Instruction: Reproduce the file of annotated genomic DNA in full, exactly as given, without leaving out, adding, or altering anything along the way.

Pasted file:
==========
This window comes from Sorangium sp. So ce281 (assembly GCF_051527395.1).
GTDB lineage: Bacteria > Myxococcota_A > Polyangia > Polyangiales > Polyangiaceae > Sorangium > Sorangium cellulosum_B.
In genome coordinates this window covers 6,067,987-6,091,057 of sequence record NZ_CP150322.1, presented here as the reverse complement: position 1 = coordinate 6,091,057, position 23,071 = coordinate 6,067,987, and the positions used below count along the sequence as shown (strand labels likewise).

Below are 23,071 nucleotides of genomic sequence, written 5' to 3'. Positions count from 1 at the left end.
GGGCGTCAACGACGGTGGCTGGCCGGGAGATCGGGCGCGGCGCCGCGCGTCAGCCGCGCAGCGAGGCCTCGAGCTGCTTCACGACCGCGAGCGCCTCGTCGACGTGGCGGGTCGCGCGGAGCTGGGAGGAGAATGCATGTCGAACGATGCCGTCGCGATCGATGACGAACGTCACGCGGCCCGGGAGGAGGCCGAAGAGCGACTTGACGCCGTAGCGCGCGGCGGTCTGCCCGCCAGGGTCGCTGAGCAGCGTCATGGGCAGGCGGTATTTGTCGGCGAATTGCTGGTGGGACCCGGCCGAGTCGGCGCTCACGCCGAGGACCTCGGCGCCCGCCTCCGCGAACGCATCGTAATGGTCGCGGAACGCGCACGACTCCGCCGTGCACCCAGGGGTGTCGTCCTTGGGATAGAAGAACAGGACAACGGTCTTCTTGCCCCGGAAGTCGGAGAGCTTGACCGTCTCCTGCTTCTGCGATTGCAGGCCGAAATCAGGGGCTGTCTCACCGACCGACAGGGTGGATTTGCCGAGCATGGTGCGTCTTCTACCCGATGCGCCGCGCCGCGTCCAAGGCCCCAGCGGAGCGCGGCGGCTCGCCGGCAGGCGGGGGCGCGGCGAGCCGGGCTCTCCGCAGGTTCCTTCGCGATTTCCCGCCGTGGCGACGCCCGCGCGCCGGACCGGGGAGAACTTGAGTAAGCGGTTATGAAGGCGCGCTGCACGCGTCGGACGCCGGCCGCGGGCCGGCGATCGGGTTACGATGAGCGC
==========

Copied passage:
This window comes from Sorangium sp. So ce281 (assembly GCF_051527395.1).
GTDB lineage: Bacteria > Myxococcota_A > Polyangia > Polyangiales > Polyangiaceae > Sorangium > Sorangium cellulosum_B.
In genome coordinates this window covers 6,067,987-6,091,057 of sequence record NZ_CP150322.1, presented here as the reverse complement: position 1 = coordinate 6,091,057, position 23,071 = coordinate 6,067,987, and the positions used below count along the sequence as shown (strand labels likewise).

Below are 23,071 nucleotides of genomic sequence, written 5' to 3'. Positions count from 1 at the left end.
GGGCGTCAACGACGGTGGCTGGCCGGGAGATCGGGCGCGGCGCCGCGCGTCAGCCGCGCAGCGAGGCCTCGAGCTGCTTCACGACCGCGAGCGCCTCGTCGACGTGGCGGGTCGCGCGGAGCTGGGAGGAGAATGCATGTCGAACGATGCCGTCGCGATCGATGACGAACGTCACGCGGCCCGGGAGGAGGCCGAAGAGCGACTTGACGCCGTAGCGCGCGGCGGTCTGCCCGCCAGGGTCGCTGAGCAGCGTCATGGGCAGGCGGTATTTGTCGGCGAATTGCTGGTGGGACCCGGCCGAGTCGGCGCTCACGCCGAGGACCTCGGCGCCCGCCTCCGCGAACGCATCGTAATGGTCGCGGAACGCGCACGACTCCGCCGTGCACCCAGGGGTGTCGTCCTTGGGATAGAAGAACAGGACAACGGTCTTCTTGCCCCGGAAGTCGGAGAGCTTGACCGTCTCCTGCTTCTGCGATTGCAGGCCGAAATCAGGGGCTGTCTCACCGACCGACAGGGTGGATTTGCCGAGCATGGTGCGTCTTCTACCCGATGCGCCGCGCCGCGTCCAAGGCCCCAGCGGAGCGCGGCGGCTCGCCGGCAGGCGGGGGCGCGGCGAGCCGGGCTCTCCGCAGGTTCCTTCGCGATTTCCCGCCGTGGCGACGCCCGCGCGCCGGACCGGGGAGAACTTGAGTAAGCGGTTATGAAGGCGCGCTGCACGCGTCGGACGCCGGCCGCGGGCCGGCGATCGGGTTACGATGAGCGC